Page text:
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Decision on plans to build 121 affordable homes in Twynyrodyn awaited by applicants

PLANS to build more than 100 houses in Merthyr Tydfil are set to be decided by councillors.

The application for 121 houses on land off Elm Tree Grove in Twynyrodyn is due to go before the council’s planning committee on Wednesday, August 24.

There would be 12 affordable homes included in the development from Persimmon Homes and it would be made up of one to five-bedroom detached, semi-detached and terraced properties.

The the initial proposal was for 131 houses but this has since been reduced to 121.

The majority of the houses would be two-storey, with 15 being three-storey town houses and each would have at least two parking spaces on driveways and some would include a detached garage.

A new access road would be built with a junction on to Elm Tree Grove and an area of open green space in the northern part of the site would include climbing boulders, balancing logs and grassed mounds.

In the southern part of the site, there would be a large multi-functional area of open green space, which would be part of a sustainable drainage scheme for the development.

An active travel route would be installed along the main highway in the western part of the site for pedestrians and cyclists and would link to the playground and Penheolferthyr to the north and the open spaces and existing trails to the south.

But 41 letters of objection were received during the public consultation after some changes to the plans were made.

A petition with 345 names was submitted but the planning report said there is no indication of whether those named object to the development and, if so, on what grounds.

It also said there are no addresses to indicate where they live and no signatures to validate the objections.

The concerns raised by the objectors included that the number of houses proposed on the site was increased from 120 to 130, which is far too many in a confined space.

They said traffic through Twynyrodyn is already at capacity and the additional vehicles as a result of the development would add further congestion and raise concerns with highway safety, adding this is particularly worse during school drop-off and pick-up times.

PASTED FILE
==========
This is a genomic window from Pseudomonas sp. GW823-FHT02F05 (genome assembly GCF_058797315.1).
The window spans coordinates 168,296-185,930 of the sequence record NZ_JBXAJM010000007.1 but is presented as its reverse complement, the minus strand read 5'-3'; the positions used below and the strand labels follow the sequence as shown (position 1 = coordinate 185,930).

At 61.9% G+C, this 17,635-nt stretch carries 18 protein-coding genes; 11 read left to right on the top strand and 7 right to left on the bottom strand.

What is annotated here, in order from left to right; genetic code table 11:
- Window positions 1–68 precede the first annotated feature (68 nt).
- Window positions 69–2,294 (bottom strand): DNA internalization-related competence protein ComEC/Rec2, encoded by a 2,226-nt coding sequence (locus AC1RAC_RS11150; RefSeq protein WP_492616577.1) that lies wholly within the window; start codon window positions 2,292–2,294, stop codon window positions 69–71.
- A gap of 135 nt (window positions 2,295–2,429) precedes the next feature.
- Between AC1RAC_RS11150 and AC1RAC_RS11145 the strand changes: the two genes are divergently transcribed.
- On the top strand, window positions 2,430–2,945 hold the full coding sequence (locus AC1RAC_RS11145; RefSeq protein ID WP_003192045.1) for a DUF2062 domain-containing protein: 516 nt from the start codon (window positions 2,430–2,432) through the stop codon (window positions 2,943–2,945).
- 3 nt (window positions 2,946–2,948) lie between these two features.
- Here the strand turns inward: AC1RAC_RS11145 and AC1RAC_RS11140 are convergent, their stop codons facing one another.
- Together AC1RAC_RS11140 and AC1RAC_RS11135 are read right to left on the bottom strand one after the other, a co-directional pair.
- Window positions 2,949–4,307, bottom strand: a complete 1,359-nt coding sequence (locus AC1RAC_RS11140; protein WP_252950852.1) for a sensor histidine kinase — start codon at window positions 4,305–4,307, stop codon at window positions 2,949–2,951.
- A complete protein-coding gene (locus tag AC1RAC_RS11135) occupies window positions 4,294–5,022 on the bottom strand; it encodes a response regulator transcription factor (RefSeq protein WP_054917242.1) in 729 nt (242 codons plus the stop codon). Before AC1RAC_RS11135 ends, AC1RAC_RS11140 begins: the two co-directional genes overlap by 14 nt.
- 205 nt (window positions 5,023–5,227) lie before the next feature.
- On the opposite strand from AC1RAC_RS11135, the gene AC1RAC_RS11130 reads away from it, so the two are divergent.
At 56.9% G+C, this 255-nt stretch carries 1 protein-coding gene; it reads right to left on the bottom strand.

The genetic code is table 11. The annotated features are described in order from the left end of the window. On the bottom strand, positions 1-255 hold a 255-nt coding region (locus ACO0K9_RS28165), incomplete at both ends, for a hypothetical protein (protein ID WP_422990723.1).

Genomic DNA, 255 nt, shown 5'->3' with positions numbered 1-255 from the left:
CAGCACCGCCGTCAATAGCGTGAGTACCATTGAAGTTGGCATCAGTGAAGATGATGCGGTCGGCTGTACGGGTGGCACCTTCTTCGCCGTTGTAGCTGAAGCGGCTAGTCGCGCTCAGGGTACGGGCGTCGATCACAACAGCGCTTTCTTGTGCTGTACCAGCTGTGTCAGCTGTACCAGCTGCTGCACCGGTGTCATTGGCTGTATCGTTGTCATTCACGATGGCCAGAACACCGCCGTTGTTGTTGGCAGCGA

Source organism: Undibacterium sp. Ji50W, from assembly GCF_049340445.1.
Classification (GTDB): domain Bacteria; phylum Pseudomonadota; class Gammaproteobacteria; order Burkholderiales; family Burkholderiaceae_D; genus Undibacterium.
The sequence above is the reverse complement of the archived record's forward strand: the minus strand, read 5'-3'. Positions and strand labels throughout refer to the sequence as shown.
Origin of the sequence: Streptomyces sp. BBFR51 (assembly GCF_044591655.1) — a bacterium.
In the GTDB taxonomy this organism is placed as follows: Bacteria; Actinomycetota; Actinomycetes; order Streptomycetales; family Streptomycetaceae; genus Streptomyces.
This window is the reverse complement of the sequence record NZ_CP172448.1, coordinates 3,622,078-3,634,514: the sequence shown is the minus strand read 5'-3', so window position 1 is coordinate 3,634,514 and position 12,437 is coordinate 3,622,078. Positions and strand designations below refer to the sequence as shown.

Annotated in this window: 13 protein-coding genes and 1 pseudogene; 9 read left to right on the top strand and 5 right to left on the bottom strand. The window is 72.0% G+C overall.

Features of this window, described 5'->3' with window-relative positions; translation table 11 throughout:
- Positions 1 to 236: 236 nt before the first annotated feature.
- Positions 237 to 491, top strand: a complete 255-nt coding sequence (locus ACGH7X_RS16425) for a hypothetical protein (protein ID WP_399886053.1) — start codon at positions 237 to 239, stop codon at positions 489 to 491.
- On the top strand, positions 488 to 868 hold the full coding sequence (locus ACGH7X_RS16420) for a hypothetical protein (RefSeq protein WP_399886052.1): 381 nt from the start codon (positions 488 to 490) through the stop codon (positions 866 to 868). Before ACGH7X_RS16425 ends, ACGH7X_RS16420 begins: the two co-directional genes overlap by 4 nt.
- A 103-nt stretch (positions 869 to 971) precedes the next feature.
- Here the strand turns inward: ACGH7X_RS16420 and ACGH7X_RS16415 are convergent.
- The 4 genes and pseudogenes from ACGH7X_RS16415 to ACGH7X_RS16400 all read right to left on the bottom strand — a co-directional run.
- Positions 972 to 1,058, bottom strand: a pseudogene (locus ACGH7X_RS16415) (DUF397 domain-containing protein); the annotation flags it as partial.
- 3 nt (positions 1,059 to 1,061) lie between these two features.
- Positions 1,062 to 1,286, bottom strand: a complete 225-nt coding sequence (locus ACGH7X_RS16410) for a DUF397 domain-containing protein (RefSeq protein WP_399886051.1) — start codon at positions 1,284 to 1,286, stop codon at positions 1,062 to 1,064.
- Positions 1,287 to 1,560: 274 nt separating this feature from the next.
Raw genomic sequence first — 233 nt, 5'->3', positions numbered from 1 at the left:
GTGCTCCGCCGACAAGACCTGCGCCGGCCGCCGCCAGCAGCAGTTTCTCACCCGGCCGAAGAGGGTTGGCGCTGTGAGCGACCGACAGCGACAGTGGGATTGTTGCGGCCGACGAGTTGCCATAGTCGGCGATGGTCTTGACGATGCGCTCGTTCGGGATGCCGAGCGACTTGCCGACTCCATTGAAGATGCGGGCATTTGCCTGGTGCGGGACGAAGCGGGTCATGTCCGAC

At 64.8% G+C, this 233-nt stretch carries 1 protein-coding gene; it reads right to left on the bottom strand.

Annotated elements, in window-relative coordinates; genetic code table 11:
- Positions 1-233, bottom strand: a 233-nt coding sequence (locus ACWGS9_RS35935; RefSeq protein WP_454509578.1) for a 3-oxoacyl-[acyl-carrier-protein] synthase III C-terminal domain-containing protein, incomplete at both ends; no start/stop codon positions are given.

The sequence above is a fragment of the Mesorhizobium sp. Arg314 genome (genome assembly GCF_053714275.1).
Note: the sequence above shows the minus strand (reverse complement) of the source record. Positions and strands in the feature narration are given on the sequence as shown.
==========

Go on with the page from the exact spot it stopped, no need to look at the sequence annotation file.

Objectors also said consideration should be given to the works taking place along the Heads of the Valleys trunk, which is contributing to the congestion problems in the area.

There were also concerns with the potential impact on air pollution in the area as a result of the additional traffic concerns about the capacity of the local schools to accommodate additional children from the new development.

They said restrictions should be put in place to prevent parking along both sides of the road at Elm Tree Grove, Bryn Terrace and Penheolferthyr and traffic re-prioritisation should be put in place at the junction of Penheolferthyr and the A4102 to facilitate any increase in traffic flow.

Safeguarding concerns were raised with the proposed houses overlooking the playground and that the new road adjacent to the playground raises highway safety concerns for children using this facility.

Other concerns included that there is an overbearing impact, a loss of access into the fields from the existing rear gardens, the loss of green space, trees,
vegetation, wildlife and the destruction of feeding grounds for bats, potential flooding and drainage problems, the dust, fumes, noise, disturbance and use of heavy machinery, the stability of the site, consultation during lockdown meaning not everyone has had a chance to express their concerns and the devaluing of properties.

In recommending approval, planning officers said: “The principle of the development is acceptable given that the site is allocated for 120 residential units.

“The development would make a significant contribution towards the
provision of new homes within a sustainable location, which includes the provision of affordable housing.

“The development has been appropriately designed to integrate with the
surrounding area and minimise any potential amenity impacts.

“A variety of house types and sizes would be provided that add interest to the development and help to meet a range of housing needs.

“It is acknowledged that there are concerns with traffic movement and congestion within the vicinity of the site during peak times and that the development would likely exacerbate these issues.

“However, appropriate highway improvement works could be implemented to
mitigate these impacts as part of a wider strategy (undertaken by the Highway Authority) to improve traffic flow in the area, of which the developer would make a contribution through CIL.

“The additional traffic generated by the development would have some impact on the AQMA.

“However, the development would not significantly increase the concentration of NO2 levels, which would remain within acceptable limits and not exceed the objectives of the AQMA.

“Whilst large areas of existing vegetation and immature woodland blocks would be lost across parts of the site, the development would provide areas of landscaped public open space that can be used for recreation and a significant amount of planting including native trees/hedgerows across the site.

“The development of the site would unavoidably have an ecological impact, notably on foraging bats, reptiles and nesting birds.

“Appropriate mitigation and enhancement measures would be implemented to avoid any harm to protected species, along with new/improved habitat environments provided.”


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